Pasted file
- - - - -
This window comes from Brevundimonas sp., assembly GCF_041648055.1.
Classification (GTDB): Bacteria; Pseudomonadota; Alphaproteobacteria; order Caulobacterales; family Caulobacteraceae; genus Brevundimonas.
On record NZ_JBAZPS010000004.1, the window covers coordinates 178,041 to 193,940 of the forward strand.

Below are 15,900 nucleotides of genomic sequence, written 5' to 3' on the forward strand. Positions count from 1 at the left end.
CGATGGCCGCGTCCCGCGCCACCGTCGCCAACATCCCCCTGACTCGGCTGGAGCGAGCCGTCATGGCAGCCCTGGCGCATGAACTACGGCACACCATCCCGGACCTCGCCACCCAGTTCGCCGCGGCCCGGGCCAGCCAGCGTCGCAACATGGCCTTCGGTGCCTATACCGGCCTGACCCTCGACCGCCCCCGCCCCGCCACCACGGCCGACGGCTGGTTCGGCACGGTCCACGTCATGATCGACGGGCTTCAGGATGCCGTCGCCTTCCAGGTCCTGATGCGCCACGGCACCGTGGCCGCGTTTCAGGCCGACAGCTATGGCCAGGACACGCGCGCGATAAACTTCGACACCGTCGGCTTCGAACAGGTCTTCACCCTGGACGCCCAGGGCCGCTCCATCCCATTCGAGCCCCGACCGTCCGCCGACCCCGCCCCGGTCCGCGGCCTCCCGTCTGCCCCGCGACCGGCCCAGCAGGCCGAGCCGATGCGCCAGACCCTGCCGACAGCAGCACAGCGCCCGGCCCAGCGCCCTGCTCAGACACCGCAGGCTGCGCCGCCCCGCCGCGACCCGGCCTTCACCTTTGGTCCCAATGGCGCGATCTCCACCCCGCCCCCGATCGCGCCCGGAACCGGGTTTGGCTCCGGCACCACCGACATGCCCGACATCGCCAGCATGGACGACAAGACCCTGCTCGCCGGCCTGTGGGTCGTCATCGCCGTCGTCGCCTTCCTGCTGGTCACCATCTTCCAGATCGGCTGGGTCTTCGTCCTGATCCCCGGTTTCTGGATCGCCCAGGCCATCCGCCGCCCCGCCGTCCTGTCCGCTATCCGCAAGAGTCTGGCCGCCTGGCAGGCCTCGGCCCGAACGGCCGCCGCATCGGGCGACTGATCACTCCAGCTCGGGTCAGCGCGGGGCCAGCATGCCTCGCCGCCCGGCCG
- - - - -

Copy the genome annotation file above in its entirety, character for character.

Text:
This window comes from Brevundimonas sp., assembly GCF_041648055.1.
Classification (GTDB): Bacteria; Pseudomonadota; Alphaproteobacteria; order Caulobacterales; family Caulobacteraceae; genus Brevundimonas.
On record NZ_JBAZPS010000004.1, the window covers coordinates 178,041 to 193,940 of the forward strand.

Below are 15,900 nucleotides of genomic sequence, written 5' to 3' on the forward strand. Positions count from 1 at the left end.
CGATGGCCGCGTCCCGCGCCACCGTCGCCAACATCCCCCTGACTCGGCTGGAGCGAGCCGTCATGGCAGCCCTGGCGCATGAACTACGGCACACCATCCCGGACCTCGCCACCCAGTTCGCCGCGGCCCGGGCCAGCCAGCGTCGCAACATGGCCTTCGGTGCCTATACCGGCCTGACCCTCGACCGCCCCCGCCCCGCCACCACGGCCGACGGCTGGTTCGGCACGGTCCACGTCATGATCGACGGGCTTCAGGATGCCGTCGCCTTCCAGGTCCTGATGCGCCACGGCACCGTGGCCGCGTTTCAGGCCGACAGCTATGGCCAGGACACGCGCGCGATAAACTTCGACACCGTCGGCTTCGAACAGGTCTTCACCCTGGACGCCCAGGGCCGCTCCATCCCATTCGAGCCCCGACCGTCCGCCGACCCCGCCCCGGTCCGCGGCCTCCCGTCTGCCCCGCGACCGGCCCAGCAGGCCGAGCCGATGCGCCAGACCCTGCCGACAGCAGCACAGCGCCCGGCCCAGCGCCCTGCTCAGACACCGCAGGCTGCGCCGCCCCGCCGCGACCCGGCCTTCACCTTTGGTCCCAATGGCGCGATCTCCACCCCGCCCCCGATCGCGCCCGGAACCGGGTTTGGCTCCGGCACCACCGACATGCCCGACATCGCCAGCATGGACGACAAGACCCTGCTCGCCGGCCTGTGGGTCGTCATCGCCGTCGTCGCCTTCCTGCTGGTCACCATCTTCCAGATCGGCTGGGTCTTCGTCCTGATCCCCGGTTTCTGGATCGCCCAGGCCATCCGCCGCCCCGCCGTCCTGTCCGCTATCCGCAAGAGTCTGGCCGCCTGGCAGGCCTCGGCCCGAACGGCCGCCGCATCGGGCGACTGATCACTCCAGCTCGGGTCAGCGCGGGGCCAGCATGCCTCGCCGCCCGGCCG